Good News Bad News On Industrial Production

The Federal Reserve Industrial Production & Capacity Utilization report has good news and bad news.  The bad news is industrial production dropped by a hefty -0.4% for August.  The better news is July was revised upward by 0.3 percentage points to a 0.9% blow out increase.  The further bad news is that the July increase due to by autos and parts reversed itself.  After a 10.6% increase in July, Motor vehicles and parts manufacturing plunged back down by -6.4% in August. The G.17 industrial production statistical release is also known as output for factories and mines.



Total industrial production has now increased less than one percentage, 0.9%, from a year ago.  Currently industrial production is now 7.1 percentage points above the 2012 average.  Below is graph of overall industrial production's percent change from a year ago.



Here are the major industry groups industrial production percentage changes from a year ago.

  • Manufacturing: +1.4%
  • Mining:              -3.2%
  • Utilities:           +3.2%

For the month manufacturing overall decreased by -0.5%.  Manufacturing output is 5.3 percentage points above its 2012 Levels and is shown in the below graph.



Within manufacturing, durable goods plunged by -0.9% for the month and is up 1.5% for the year.  Vehicle assemblies dropped by -12%.  Motor vehicles dropped by -9.1%.  Without motor vehicles & parts, manufacturing would have had no change as well as overall industrial production.



Nondurable goods manufacturing had no change for the month.  Petroleum showed a -0.5% drop while food and beverages evened things out with a 0.5% increase.



Mining decreased -1.6% and is now down -3.2% for the year.  Mining was seriously revised in July and increased 1.8%.  Mining includes gas and electricity production and the Fed have a special aggregate index for oil and gas well drilling.  Oil and gas well drilling increased 1.7% and for the year is down -53.1%.



Below is oil and gas well drilling and one can see the boom and bust cycle.  With recent weak demand we expect this to go down further.  One analyst was predicted $20 a barrel oil.



Utilities decreased by -1.0% for the month and is up 4.6% for the year.  Utilities are volatile due to weather and why the below graph shows the wild swings.



There are two reporting methodologies in the industrial production statistical release, market groups and industry groups.  Market groups is output bundled together by market categories, such as business equipment or consumer goods and shown below:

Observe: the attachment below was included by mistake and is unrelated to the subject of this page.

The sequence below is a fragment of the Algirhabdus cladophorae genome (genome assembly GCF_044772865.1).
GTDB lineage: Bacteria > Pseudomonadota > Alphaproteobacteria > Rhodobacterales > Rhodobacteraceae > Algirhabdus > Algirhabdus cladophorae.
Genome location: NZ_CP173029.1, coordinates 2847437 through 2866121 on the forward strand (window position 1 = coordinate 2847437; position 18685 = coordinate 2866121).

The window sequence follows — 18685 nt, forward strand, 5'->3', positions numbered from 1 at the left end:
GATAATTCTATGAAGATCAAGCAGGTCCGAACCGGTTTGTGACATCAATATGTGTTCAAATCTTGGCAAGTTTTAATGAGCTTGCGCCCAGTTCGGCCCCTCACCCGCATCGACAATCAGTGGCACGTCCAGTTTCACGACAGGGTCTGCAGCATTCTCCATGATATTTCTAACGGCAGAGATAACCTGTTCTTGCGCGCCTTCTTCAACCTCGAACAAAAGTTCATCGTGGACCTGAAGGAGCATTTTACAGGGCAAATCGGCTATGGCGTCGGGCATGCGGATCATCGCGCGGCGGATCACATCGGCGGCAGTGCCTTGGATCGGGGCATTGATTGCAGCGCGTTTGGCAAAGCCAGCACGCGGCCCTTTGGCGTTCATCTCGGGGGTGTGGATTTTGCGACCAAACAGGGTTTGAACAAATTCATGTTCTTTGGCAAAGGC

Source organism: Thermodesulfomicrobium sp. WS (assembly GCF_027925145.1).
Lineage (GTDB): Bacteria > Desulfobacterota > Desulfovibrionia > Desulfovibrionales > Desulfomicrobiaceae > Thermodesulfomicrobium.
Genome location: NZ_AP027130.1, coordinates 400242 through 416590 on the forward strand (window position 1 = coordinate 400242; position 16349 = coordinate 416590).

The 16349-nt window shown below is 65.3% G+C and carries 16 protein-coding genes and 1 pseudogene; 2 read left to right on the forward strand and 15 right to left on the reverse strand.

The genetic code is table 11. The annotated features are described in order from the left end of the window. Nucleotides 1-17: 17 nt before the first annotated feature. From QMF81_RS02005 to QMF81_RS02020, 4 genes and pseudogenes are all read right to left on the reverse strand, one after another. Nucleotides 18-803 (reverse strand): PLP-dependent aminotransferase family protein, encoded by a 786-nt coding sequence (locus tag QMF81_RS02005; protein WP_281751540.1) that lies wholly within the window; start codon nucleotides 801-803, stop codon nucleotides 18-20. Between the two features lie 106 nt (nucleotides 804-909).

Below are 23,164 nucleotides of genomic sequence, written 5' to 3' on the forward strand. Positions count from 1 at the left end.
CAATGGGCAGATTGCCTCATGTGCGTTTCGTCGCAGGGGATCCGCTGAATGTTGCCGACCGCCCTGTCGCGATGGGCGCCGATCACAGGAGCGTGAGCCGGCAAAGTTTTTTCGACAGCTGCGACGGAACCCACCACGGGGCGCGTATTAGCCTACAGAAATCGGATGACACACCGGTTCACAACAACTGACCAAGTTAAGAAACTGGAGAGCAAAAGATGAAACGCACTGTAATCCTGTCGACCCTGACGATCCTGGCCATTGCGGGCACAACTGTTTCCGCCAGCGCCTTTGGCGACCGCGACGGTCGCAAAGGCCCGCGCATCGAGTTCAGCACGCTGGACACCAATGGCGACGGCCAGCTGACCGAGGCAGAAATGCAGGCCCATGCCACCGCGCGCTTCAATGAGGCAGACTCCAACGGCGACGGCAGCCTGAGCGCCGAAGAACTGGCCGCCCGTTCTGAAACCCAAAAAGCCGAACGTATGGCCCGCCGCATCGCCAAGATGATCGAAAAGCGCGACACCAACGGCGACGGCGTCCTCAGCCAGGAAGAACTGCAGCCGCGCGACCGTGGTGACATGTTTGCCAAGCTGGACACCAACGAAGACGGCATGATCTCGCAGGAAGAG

The drop in the output of motor vehicles and parts contributed significantly to decreases of between 0.3 and 0.6 percent in August in each of the indexes for consumer goods, business equipment, and materials. Aside from motor vehicles and parts, the output of consumer goods increased 0.4 percent, with gains in many of its components. Likewise, the output of business equipment other than motor vehicles and parts moved up 0.4 percent, as an increase of about 1 percent in the output of industrial and other equipment more than offset decreases for information processing equipment and for the portion of transit equipment not related to vehicles. The decrease in the index for materials reflected both the drop in motor vehicle parts as well as declines for most other materials, with every category except paper recording losses. Among other major market groups, the output of defense and space equipment fell 1.2 percent, the output of business supplies rose 0.3 percent, and the output of construction supplies edged up 0.1 percent.

Capacity utilization, or of raw capacity, how much is being used, for total industry is 77.6%, an decrease of -0.4 percentage points from last month. .   Capacity utilization has decreased by -0.6 percentage points from a year ago and is 2.5 percentage points below the long run average.  This is a pretty horrific trend and shows a lot of slack in the economy.  Manufacturing capacity utilization decreased by -0.4 percentage points for the month, is 75.8% and is 2.7 percentage points below it's long run average.  Within manufacturing, durable goods capacity utilization is 75.8% and is 1.1 percentage points below the long term average  Mining capacity utilization is 84.0%.  Utilities use of it's capacity is 79.2%.

Capacity utilization is how much can we make vs. how much are we currently using, of what capacity is available now, or output rate.  Capacity utilization is also called the operating rate.  Capacity utilization is industrial production divided by raw capacity.



Capacity growth is raw capacity and not to be confused what what is being utilized. Instead, this is the actual growth or potential to produce.  Capacity is the overall level of plants, production facilities, and ability to make stuff, that we currently have in the United States.  Capacity growth overall has increased 1.6 percentage points from a year ago.  Below is the capacity growth increase from a year ago of the subcategories which make up industrial production.

  • Manufacturing: +1.1%
  • Mining: +5.5%
  • Utilities: +0.9%

Below is the Manufacturing capacity utilization graph, normalized to 2007 raw capacity levels, going back to the 1990's.  One can see offshore outsourcing as the slope decreases.  Pay particular attention to the 2001-2003 as manufacturing had a mass exodus to China after passage of the bad trade deal in 2000.



This report is really not so great, yet is it enough to cause the Fed to delay interest rates?  That might more depend on deflation than this report.  Yet if one looks at the first graph showing overall industrial production, that sure doesn't look robust now does it?

Here are our previous overviews, only graphs revised. The Federal Reserve releases detailed tables for more data, metrics not mentioned in this overview.

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